South Sudan peace partners on Sunday agreed to establish assembly sites for disengagement of the fighters.
The deal was reached at Palm African Hotel in Juba.
The word 'cantonment' describes a site where military units are usually encamped for a long period of time. South Sudan's peace agreement requires the assembly and cantonment of forces previously in combat during the pre-transitional period.
South Sudan army chief of staff, Gen. Gabriel Jok Riak signed the deal on behalf of government forces, Gen. James Koang Chuol on behalf of the Sudan People’s Liberation Army-In-Opposition (SPLA-IO) and Gen. Charles Machieng Kuol for South Sudan Opposition Alliance forces.
The parties, in a statement extended to Radio Tamazuj, agreed to immediately commence cantonment of the opposition forces in 25 sites while the government forces will be cantoned in 10 main barracks in the country, with at least one for each phase.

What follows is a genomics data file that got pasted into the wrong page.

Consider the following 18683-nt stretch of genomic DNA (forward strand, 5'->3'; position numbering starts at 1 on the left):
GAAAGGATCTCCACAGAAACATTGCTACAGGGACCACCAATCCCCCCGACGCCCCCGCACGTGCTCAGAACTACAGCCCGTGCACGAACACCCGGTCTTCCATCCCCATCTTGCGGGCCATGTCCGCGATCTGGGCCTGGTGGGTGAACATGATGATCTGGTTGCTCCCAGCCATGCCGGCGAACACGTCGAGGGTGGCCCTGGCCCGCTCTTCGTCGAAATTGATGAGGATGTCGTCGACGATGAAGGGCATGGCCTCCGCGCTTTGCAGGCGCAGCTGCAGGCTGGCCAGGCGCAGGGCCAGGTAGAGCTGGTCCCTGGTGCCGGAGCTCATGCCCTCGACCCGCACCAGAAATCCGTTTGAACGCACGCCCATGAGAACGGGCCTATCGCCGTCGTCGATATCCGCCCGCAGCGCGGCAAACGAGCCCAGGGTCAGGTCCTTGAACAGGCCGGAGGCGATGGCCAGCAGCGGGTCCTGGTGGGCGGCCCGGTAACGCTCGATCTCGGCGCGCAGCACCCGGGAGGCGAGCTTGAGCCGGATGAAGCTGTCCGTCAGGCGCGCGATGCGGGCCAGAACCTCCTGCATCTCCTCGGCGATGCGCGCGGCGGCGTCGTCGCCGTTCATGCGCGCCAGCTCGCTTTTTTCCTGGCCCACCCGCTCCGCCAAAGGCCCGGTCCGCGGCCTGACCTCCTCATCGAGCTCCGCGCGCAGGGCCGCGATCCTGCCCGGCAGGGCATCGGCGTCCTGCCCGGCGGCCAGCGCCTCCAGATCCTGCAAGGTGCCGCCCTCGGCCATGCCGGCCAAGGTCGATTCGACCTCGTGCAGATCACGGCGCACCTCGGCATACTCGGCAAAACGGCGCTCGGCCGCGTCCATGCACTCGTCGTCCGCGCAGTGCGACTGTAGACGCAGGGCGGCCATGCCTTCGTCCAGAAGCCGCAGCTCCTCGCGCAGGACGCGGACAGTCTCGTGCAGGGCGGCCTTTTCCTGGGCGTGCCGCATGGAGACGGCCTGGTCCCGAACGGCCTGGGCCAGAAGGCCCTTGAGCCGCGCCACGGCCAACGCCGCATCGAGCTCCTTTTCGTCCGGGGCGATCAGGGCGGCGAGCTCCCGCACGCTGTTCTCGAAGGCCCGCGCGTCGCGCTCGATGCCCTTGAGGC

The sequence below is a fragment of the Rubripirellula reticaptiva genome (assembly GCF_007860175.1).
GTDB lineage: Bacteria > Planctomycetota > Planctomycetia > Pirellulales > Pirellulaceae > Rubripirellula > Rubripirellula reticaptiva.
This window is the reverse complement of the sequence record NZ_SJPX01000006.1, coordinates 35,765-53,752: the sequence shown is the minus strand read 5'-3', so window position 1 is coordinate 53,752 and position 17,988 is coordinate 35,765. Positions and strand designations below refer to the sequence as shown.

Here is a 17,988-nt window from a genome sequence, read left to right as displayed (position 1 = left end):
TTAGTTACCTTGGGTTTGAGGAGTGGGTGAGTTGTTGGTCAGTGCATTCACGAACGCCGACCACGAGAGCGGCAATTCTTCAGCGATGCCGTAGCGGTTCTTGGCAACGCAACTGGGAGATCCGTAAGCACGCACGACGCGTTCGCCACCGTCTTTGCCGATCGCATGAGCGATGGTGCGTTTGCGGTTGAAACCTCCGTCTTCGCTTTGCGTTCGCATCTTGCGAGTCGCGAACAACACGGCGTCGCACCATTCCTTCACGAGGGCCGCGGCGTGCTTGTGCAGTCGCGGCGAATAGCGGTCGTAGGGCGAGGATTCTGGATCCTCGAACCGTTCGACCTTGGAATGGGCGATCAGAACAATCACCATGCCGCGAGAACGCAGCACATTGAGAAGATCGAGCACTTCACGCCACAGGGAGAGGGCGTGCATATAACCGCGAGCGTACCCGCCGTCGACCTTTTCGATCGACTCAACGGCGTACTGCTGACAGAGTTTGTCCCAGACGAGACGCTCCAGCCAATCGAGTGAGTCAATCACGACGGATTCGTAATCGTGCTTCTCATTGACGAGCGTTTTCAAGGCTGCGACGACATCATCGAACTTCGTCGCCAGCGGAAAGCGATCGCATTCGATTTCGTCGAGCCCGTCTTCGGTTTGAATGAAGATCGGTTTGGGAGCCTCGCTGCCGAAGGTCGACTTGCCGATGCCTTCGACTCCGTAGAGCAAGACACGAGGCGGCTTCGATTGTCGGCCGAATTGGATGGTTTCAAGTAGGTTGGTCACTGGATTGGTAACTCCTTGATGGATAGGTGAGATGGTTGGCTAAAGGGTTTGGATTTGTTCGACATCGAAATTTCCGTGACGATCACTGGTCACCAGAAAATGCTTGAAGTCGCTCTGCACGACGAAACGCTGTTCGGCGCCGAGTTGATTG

The deal, agreed by the Joint Defence Board (JDB), also provides for each cantonment site to be a barrack of no less than a battalion.
Unity State, the deal says, will have three sites for opposition and four barracks for the government, two sites for the opposition in Western Equatoria and four barracks for government forces, three sites for opposition in Central Equatoria and seven barracks for government.
According to the deal, the opposition will take three sites in Eastern Equatoria and government takes eight places while in Jonglei State, government and opposition take 15 and five sites respectively.
On the other hand, government takes 23 sites and the opposition five in Upper Nile region, while in Bahr el Ghazal region, the opposition takes six places and the opposition was allocated three.
Meanwhile, the deputy spokesperson for the SPLA-IO, Col. Lam Paul Gabriel said they are committed to the implementation of the transitional security arrangements as per the signed revitalized agreement on resolution of South Sudan’s conflict.
“It is time for peace implementation not waging war,” said Lam.
In September last year, South Sudanese arch-foes signed a revitalized peace agreement, aimed at ending the devastating civil war that killed tens of thousands of people and displaced millions.
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